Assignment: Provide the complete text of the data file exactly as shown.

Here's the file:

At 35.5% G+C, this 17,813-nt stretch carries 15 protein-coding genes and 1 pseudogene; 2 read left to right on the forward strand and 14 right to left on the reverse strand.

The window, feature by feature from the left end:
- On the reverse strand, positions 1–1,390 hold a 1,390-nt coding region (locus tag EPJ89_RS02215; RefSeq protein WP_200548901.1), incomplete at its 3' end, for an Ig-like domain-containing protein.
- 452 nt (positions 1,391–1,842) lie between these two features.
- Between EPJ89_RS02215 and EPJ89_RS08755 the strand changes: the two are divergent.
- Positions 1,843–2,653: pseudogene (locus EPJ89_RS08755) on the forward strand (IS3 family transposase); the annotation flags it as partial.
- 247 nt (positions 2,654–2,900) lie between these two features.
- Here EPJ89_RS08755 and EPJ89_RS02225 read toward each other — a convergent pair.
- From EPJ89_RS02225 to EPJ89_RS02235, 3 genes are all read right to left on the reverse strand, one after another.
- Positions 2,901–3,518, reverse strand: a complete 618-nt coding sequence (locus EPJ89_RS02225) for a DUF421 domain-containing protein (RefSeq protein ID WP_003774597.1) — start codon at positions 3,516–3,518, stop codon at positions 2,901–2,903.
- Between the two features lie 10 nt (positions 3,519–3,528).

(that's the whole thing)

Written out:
At 35.5% G+C, this 17,813-nt stretch carries 15 protein-coding genes and 1 pseudogene; 2 read left to right on the forward strand and 14 right to left on the reverse strand.

The window, feature by feature from the left end:
- On the reverse strand, positions 1–1,390 hold a 1,390-nt coding region (locus tag EPJ89_RS02215; RefSeq protein WP_200548901.1), incomplete at its 3' end, for an Ig-like domain-containing protein.
- 452 nt (positions 1,391–1,842) lie between these two features.
- Between EPJ89_RS02215 and EPJ89_RS08755 the strand changes: the two are divergent.
- Positions 1,843–2,653: pseudogene (locus EPJ89_RS08755) on the forward strand (IS3 family transposase); the annotation flags it as partial.
- 247 nt (positions 2,654–2,900) lie between these two features.
- Here EPJ89_RS08755 and EPJ89_RS02225 read toward each other — a convergent pair.
- From EPJ89_RS02225 to EPJ89_RS02235, 3 genes are all read right to left on the reverse strand, one after another.
- Positions 2,901–3,518, reverse strand: a complete 618-nt coding sequence (locus EPJ89_RS02225) for a DUF421 domain-containing protein (RefSeq protein ID WP_003774597.1) — start codon at positions 3,516–3,518, stop codon at positions 2,901–2,903.
- Between the two features lie 10 nt (positions 3,519–3,528).